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					Session 2: Technical Hurdles, Research Solutions

Journalists on the panel will identify specific technical problems in dealing with government
records at federal, state, local, and tribal levels.

Comments/Talking points from David Donald

        I sometimes liken my data work to cooking. In the kitchen, the cook spends much
time in preparation, technique, and methods. It can take a lot of time. And the fun part –
sitting down to eat with friends and family – can go by so quickly. In preparing data analysis
for my work at the Center for Public Integrity, a lot of time goes into preparation, technique,
and methods. Sometimes the fun part – the analysis – goes by quickly.
        What can really throw off the cook, however, is the “technical” problem of bad or
inadequate food. As an analyst, it’s the technical hurdles presented by bad, incomplete, and
inadequate data.
        Much of what I work with is contained in a government database. The database
remains a fundamental level of government information in the information age. When
government records are not stored in a database but are kept on paper or an electronic
version of paper – the PDF format, for instance – I often have those turned into databases.
I mostly, then, work in columns and rows, variables and cases, fields and records, whatever
you want to label the fundamental data matrix.
        Here are some of technical hurdles from accessing data in usable columns and rows:

      The electronic format used to defeat electronic release of records. The PDF format is
       too often used by government officials, especially state and local, as an “electronic”
       release of records. They will jump through hoops to turn something as simple as an
       Excel table into a PDF. The PDF is not a data format. While we often can pull the data
       out of a PDF, it’s more successful in some instances rather than others.

      Missing metadata. This can mean a data dictionary is incomplete (if present), code
       sheets are not listed, import code is too platform specific. Let’s put the data out
       there but keep them guessing.

      Platform assumption. Government officials try to be “helpful” by anticipating the
       platform that the end user will use to analyze the data. They actually make it more
       difficult for those users who use other platforms. In investigative reporting, we’re
       taught to assume nothing. Otherwise, the agency favors some customers over
       others.

      File corruption. Government officials point the user to the data online only to find
       that the data have become corrupted and don’t import. A backup isn’t provided
       (assuming the backup isn’t prohibitively large) and the government agency refuses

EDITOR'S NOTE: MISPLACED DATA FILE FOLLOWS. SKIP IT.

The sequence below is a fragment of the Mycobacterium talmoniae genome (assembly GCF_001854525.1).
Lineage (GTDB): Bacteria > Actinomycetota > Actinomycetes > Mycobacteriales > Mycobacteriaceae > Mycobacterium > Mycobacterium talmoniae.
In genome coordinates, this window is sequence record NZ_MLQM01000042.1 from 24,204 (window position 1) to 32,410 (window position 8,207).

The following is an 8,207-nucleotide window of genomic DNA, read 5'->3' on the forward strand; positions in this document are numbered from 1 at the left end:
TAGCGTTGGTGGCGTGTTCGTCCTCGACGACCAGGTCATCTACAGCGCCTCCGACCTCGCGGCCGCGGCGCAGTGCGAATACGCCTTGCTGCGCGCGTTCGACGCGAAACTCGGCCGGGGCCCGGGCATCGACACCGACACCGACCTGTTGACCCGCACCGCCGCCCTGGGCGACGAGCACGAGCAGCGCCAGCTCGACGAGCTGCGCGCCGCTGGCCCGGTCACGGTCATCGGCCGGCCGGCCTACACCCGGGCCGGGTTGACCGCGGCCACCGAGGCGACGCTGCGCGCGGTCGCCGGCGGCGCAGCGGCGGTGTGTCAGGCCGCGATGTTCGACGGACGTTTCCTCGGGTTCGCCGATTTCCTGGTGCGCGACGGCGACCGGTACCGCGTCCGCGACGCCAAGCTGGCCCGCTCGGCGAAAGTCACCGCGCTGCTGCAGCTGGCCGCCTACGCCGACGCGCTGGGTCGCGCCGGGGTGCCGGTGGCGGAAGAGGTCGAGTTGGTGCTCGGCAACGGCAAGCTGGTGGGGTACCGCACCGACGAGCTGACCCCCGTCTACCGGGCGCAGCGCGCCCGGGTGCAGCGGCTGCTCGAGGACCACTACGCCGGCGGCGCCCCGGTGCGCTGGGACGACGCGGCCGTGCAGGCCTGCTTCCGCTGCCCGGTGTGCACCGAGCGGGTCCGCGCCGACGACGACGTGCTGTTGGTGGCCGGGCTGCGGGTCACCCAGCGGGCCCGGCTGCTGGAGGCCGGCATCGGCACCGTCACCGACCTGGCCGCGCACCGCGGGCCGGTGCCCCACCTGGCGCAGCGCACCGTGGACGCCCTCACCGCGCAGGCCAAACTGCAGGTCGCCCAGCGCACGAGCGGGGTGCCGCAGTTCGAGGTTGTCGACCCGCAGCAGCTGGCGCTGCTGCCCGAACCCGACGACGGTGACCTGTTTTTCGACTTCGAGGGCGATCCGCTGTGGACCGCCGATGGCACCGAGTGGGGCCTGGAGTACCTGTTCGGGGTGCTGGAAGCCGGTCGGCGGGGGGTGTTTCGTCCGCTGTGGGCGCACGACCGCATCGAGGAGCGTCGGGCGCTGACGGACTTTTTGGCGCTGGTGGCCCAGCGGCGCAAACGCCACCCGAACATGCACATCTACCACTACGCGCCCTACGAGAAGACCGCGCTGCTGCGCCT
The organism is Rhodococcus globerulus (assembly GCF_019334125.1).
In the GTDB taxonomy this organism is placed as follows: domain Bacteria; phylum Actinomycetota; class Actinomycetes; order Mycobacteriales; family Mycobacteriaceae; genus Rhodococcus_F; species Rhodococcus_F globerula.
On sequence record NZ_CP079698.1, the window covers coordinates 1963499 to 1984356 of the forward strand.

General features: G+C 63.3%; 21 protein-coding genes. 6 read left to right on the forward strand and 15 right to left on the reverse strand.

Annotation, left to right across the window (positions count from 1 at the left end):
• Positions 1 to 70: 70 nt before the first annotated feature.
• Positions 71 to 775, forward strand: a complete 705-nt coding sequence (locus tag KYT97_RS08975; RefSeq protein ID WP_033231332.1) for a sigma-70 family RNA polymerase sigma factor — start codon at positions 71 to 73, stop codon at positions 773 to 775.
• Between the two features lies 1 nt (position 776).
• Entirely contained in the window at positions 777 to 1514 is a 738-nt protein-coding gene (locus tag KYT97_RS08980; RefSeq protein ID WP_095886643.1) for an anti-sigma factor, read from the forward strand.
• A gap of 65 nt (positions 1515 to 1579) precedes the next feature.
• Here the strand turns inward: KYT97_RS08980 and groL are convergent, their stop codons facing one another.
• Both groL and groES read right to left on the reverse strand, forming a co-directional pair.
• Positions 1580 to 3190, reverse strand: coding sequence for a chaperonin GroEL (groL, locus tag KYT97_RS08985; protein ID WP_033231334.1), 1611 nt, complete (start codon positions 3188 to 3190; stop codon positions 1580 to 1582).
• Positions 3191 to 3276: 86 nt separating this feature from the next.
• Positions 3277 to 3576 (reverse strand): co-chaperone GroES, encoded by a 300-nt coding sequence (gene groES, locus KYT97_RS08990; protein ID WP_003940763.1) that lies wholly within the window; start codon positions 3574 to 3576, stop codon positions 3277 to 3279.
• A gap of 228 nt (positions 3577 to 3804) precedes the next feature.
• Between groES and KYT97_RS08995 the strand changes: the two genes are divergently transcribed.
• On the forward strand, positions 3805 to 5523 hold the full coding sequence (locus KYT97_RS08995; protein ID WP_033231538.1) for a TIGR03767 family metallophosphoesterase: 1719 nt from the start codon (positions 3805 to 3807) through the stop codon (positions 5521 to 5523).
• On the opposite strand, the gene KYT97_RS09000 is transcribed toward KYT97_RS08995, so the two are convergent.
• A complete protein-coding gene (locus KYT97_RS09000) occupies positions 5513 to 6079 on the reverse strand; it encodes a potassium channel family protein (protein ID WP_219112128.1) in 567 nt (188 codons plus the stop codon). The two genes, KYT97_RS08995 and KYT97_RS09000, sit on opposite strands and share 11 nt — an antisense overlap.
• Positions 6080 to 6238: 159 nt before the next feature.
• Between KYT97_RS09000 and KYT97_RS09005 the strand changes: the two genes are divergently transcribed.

to fix the corrupted file.

      Government agency as retailer. I don’t mean just that agencies charge “retail” prices
       for the data. That’s not so much a technical problem as a freedom of information
       problem. What I’m talking about is treating the user as an end consumer, someone
       who needs to look up one record to solve a simple problem. Hence, too much
       government data hides behind look-up forms. Instead of someone who is buying one
       tomato for tonight’s salad, I need to buy bunches of tomatoes to find out what’s
       going on in the market. I can distribute the individual tomatoes myself. In effect, I’m
        the retailer, not the end customer. Those working with government data should be
        thought of as retailers, not the final consumer. That makes the agency a wholesaler.

       Unstructured data. A federal form doesn’t require information to be entered as
        columns and rows. We get unstructured text. Even though the data are in the forms,
        extracting the data in a regular pattern is difficult, if not nearly impossible.

While many solutions exist, I’m sure, here is my government data dream. All data
releasable under FOIA would be provided in a wholesale manner as

       Machine readable (likely a text file)
       With complete metadata
       Maintained with service in mind.

Data.gov shows promise (and its potential cut in funds disturbing). Advances in text mining
are encouraging.

       The final problem is one that may be hard to solve with increasing privacy concerns.
What makes government data technically difficult to work with across agencies and federal,
state and local levels is the inability to link entities, the people, organizations and other
groups in the databases. Yes, Social Security numbers need to be protected. Releasing
dates of birth is only a partial, if controversial solution. I have heard some advocate a non-
purposed federal, state or local identification number. It connects to nothing but to connect
people across data. Some have suggested unique IDs that link to nothing but the database
reference. Others have suggested a metadata, such as semantic Web RDF / XML tags (see
http://rdfabout.com/intro/). I’ll leave it there by just saying it’s part of my dream of serving
up government data that would satisfy my appetite.




________________________________

David Donald
The Center for Public Integrity
Managing Editor – Data
910 17th Street NW, 7th Floor
Washington, DC 20006
Office: (202) 481-1247
Mobile: (703) 622-7174
www.publicintegrity.org

				
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